Other than this minor issue and as far as series debuts go, Gears of War 4 is a solid first effort from The Coalition. They’ve righted the perceived wrongs of Judgment, while adding in a few changes of their own that complement the series’ tried and trusted formula rather than altering it too much, ensuring that the game feels both familiar and fresh.
Tethered is a real wolf in sheep’s clothing, perilously cute and harbouring a diabolical secret. The aesthetically friendly, PlayStation VR exclusive strategy game is quick to pile on complex mechanics, soon leaving players tasking tasks on top of multitasks in a frantic struggle to heal the land.
Incredibly moreish, as the best strategy games are, Tethered is a fully-featured entry into the genre first and foremost.
Luckily, Secret Sorcery do afford the player some concessions that mean playing Tethered isn’t entirely like wrestling an octopus with your hands bound. Weather effects offer a wide range of boons depending on how they’re employed, for example: snowy clouds alone can be tethered to a body of water in order to freeze it and open new paths, to a depleted rock formation to allow further quarrying, to a peep to give them added damage absorption, to an enemy to hold them in place, and to other clouds to create combined weather phenomenon. A range of clouds with a similar multitude of uses spawn and despawn frequently, so using them routinely and efficiently is key to your success.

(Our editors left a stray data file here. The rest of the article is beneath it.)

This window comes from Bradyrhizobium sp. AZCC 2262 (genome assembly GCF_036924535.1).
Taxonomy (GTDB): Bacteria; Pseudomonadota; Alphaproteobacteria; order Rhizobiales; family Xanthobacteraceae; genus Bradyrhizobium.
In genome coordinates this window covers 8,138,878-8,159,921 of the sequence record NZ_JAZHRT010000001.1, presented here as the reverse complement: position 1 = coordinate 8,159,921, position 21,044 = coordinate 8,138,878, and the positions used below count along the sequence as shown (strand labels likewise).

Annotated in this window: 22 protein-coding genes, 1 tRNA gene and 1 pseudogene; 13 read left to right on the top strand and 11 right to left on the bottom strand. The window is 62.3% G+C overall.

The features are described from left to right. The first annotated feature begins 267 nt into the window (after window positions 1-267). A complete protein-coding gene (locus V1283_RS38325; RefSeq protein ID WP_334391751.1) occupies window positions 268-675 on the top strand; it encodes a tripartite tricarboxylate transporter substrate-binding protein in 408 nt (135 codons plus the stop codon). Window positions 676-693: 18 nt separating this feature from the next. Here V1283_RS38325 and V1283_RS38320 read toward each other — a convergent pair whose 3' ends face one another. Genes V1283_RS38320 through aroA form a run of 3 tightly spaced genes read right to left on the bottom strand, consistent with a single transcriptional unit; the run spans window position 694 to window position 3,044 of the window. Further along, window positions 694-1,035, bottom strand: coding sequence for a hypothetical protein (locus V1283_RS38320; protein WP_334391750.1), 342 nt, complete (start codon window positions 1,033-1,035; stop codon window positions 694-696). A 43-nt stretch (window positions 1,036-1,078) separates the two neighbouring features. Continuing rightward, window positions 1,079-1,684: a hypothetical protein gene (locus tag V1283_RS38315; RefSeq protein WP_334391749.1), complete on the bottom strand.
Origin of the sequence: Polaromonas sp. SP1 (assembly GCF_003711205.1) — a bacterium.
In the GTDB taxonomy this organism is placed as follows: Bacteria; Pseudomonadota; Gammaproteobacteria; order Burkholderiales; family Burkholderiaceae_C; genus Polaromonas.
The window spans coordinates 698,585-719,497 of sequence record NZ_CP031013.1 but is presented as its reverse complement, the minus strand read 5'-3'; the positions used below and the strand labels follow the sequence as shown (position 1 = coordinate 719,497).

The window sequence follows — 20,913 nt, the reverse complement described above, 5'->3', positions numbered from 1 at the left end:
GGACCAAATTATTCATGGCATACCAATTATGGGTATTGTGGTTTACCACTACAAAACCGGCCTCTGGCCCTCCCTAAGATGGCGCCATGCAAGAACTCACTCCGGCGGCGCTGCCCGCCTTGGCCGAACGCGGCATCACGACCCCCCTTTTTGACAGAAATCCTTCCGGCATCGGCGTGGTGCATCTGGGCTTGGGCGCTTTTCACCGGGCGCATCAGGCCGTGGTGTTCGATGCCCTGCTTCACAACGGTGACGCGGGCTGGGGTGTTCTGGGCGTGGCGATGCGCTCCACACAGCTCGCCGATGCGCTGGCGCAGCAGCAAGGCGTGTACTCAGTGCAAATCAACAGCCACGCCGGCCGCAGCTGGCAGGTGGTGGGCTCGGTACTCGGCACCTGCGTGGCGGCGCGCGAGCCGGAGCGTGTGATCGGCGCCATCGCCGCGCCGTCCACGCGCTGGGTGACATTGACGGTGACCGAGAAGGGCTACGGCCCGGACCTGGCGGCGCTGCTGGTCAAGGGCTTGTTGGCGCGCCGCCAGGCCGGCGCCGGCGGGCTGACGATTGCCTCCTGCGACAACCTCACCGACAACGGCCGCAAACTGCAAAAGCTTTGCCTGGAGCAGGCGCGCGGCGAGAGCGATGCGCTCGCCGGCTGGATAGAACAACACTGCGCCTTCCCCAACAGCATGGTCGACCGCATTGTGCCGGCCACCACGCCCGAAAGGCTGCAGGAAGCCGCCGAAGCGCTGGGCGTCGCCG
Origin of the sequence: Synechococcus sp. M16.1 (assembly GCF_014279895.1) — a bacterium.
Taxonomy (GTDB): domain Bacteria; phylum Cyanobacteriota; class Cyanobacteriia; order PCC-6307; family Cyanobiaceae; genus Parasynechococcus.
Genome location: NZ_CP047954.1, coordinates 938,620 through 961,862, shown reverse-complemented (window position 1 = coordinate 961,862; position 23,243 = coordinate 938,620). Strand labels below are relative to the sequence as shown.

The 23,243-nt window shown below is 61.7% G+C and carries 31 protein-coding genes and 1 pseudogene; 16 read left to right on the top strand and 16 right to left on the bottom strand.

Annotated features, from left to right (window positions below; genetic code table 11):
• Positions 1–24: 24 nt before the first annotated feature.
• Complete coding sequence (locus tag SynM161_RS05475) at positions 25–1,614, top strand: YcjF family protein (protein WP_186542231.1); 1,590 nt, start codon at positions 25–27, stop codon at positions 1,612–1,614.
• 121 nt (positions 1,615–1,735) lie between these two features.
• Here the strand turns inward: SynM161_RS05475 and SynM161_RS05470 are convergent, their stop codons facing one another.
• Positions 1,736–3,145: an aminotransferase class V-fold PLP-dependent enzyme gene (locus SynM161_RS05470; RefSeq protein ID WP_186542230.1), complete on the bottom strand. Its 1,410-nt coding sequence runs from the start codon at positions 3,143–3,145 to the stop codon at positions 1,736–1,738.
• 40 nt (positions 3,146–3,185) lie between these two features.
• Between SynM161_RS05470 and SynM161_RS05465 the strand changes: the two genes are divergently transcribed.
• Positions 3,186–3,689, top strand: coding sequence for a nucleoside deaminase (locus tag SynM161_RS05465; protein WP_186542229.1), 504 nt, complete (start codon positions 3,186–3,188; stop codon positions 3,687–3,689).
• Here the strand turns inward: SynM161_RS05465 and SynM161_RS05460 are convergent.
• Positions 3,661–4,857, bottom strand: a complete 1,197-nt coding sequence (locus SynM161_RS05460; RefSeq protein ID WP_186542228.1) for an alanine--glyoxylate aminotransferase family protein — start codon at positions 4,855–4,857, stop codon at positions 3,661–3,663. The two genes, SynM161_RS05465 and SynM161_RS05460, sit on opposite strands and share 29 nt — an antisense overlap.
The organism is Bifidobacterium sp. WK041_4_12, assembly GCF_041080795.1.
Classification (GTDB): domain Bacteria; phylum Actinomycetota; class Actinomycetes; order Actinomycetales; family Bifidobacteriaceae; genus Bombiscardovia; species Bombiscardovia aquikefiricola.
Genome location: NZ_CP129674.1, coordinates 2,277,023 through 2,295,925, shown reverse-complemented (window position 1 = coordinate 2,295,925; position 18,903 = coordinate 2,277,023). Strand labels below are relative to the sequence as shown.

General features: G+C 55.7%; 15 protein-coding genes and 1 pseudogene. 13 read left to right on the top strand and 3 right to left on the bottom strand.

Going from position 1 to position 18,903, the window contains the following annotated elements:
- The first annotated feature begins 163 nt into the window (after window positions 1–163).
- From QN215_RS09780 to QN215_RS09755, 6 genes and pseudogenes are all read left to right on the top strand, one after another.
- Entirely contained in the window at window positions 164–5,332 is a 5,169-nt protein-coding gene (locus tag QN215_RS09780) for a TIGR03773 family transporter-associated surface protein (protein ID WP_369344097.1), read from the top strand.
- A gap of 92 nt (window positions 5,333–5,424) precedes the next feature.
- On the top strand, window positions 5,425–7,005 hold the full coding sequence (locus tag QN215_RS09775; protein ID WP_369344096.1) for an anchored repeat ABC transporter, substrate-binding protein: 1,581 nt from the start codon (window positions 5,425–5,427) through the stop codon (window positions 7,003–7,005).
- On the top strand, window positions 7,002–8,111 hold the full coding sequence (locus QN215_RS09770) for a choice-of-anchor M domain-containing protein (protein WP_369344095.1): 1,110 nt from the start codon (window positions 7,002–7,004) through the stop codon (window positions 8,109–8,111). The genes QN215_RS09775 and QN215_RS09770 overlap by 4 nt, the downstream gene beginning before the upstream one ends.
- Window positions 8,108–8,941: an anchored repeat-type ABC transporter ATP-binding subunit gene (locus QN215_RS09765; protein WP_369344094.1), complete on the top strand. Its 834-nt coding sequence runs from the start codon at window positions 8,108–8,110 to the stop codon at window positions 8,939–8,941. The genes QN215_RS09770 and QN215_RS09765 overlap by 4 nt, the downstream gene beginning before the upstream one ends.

There are also a suite of buildables to erect on designated foundations that’ll help you on your way, provided enough resources have been gathered. A field should take priority and provides a consistent food supply, whilst a moot hall and barracks allow peeps to be trained in vocations that boost their productivity, the workshop increases work speed, and a temple offers additional ways to procure Spirit Energy. Building multiples of these base structures proportionally increases their benefits, whilst they can each individually be upgraded once to serve a number of additional uses.
With an absolute swathe of options there are a great many paths through any given level, though across the thirteen present in Tethered we were never really challenged to diversify. Each floating island sports a more complex layout and devious upgrade path than the last, but we were nonetheless able to utilise the same tactics from start to finish relatively unchallenged. As a result, the later levels are perhaps the weakest of the bunch due to repetition somewhat setting in as they unfurl in much the same way you’re accustomed to, just on a larger scale.
The latter stages also demand busy head movements to juggle the increasing number of tasks, leaving you no time to take in their gorgeous vistas, and - more damningly - the PlayStation Camera can struggle to keep track of the action, resulting in the need for semi-frequent adjustments.
You're afforded concessions that mean playing Tethered isn’t entirely like wrestling an octopus with your hands bound.